Bellator 235: Barnett vs. Markes Full Report

In Bellator’s first of two evenings in Honolulu, Hawaii, they presented Bellator 235. Set to main event the card was MMA veteran Josh Barnett and Ronny Markes. During the show, people found out that Barnett was not cleared to fight, making the new main event Toby Misech and Erik Perez. Partnering up with the United Service Organizations, the theme of the show was “Salute The Troops.” Before the four-fight main card, Bellator 235 had three preliminary bouts.

Quick Results:


Bout 1: Cass Bell def. Pierre Daguzan via Unanimous Decision

Bout 2: Joseph Creer def. Ty Gwerder via Unanimous Decision

Bout 3: Hunter Ewald def. Brysen Bolohao via Submission, Rear Naked Choke (RD 2, 1:42)

Main Card

Bout 4: Joey Davis def. Chris Cisneros via TKO, Hammerfists (RD 1, 3:55)

Bout 5: Tywan Claxton def. Braydon Akeo via Unanimous Decision

Bout 6: Alejandra Lara def. Veta Arteaga via Unanimous Decision

Bout 7: Toby Misech def. Erik Perez via KO, Ground and Pound (RD 1, 0:54)

Bout 1: Cass Bell (4-0) vs. Pierre Daguzan (5-3) (Bantamweight)

Kicking off the preliminary card, undefeated Cass Bell fought Pierre Daguzan. The fight was the Bellator debut for Daguzan. Bell threw many kicks early on, including one which Daguzan caught. When another kick was caught in the second minute, Daguzan got a takedown from it. They got back up almost right after. While Daguzan didn’t get hurt too much, Bell did more work in the first round. There was some odd error where the first round was only three minutes long as opposed to five.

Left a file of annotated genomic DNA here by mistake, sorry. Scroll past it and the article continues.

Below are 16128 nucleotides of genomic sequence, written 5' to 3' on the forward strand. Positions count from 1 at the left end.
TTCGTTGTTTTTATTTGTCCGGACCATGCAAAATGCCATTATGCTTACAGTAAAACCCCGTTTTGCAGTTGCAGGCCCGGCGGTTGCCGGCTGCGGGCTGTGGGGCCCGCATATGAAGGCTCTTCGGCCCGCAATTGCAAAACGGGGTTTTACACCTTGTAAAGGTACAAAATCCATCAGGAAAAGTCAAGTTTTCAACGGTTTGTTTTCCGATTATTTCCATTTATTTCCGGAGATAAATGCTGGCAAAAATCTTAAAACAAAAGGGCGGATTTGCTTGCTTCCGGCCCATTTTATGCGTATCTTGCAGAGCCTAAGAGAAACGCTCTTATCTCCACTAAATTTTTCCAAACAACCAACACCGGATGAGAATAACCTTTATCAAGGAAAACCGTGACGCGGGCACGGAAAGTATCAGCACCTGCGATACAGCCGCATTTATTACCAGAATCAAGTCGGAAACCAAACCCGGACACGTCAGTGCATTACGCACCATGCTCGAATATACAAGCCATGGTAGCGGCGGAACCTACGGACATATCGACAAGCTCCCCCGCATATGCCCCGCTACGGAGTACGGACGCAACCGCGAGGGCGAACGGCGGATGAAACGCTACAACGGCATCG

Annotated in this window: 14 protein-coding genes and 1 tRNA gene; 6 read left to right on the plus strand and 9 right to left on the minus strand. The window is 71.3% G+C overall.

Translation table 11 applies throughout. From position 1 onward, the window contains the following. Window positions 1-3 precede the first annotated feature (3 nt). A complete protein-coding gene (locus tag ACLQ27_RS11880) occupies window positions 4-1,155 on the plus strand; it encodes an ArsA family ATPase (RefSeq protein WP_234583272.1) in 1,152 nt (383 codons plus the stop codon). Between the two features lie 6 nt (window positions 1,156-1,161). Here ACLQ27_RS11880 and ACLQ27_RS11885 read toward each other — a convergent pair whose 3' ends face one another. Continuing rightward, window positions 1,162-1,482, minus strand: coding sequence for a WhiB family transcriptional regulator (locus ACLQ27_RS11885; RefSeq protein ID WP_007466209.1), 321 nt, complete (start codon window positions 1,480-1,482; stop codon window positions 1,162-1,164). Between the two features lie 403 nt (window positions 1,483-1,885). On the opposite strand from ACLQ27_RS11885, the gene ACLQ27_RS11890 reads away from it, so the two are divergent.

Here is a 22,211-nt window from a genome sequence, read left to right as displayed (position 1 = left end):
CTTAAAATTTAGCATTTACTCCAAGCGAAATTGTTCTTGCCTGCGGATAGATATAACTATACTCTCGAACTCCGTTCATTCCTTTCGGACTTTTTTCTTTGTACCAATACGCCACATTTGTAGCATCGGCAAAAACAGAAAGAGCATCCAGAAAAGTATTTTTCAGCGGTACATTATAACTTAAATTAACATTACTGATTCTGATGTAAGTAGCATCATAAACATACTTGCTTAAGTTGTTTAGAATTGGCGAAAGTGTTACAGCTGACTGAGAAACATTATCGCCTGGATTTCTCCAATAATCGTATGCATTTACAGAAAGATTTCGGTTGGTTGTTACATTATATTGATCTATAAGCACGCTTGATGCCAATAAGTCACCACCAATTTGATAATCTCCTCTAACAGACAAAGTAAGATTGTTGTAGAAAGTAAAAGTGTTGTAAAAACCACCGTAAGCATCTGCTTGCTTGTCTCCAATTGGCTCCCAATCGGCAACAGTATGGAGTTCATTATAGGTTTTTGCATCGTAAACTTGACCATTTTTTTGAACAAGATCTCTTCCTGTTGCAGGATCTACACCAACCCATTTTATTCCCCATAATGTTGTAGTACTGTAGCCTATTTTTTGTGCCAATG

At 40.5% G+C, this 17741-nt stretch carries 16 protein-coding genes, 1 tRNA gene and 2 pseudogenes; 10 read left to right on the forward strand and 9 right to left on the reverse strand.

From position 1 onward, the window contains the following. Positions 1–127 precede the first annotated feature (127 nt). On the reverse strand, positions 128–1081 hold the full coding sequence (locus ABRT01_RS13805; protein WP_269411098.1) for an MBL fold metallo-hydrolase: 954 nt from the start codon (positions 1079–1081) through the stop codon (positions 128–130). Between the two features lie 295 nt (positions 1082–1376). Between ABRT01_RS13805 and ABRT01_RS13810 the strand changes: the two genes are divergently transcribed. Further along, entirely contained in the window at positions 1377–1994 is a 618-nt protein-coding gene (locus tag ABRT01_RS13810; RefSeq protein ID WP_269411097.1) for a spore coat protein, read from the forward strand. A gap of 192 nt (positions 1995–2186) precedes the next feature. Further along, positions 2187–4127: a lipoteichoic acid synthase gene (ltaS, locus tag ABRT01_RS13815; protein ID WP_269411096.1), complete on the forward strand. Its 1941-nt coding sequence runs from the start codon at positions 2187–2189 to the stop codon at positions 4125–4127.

Daguzan caught another kick in the second round, getting his second takedown of the fight. He swept Bell by holding one leg while kicking the other. As they were getting back up, Bell landed a spinning back fist which hurt Daguzan. Bell landed a good counter-left straight halfway through the second round.

Daguzan caught another kick early in the final round. He took Bell down with it, but never got to the ground himself. They stood back up shortly after. Bell shot for a takedown, eventually securing it and getting on Daguzan’s back. Bell had a ton of time to work on the ground, starting to look for a rear naked choke. Daguzan got up, eventually returning to stand-up. Bell shot for another takedown halfway through the round, with Daguzan completely stopping it this time. On the way back to the feet, Bell landed another spinning back fist. They threw strikes for the rest of the round, although nothing landed clean besides a couple of punches from Bell at the end of the round. Getting the first decision victory of his young career, Cass Bell defeated Pierre Daguzan via unanimous decision (30-27, 29-28 & 30-27).

My Scorecard:

Fighter Round 1 Round 2 Round 3 Total
Bell 10 10 10 30
Daguzan 9 9 9 27

Bout 2: Ty Gwerder (4-0) vs. Joseph Creer (6-1-1) (Middleweight)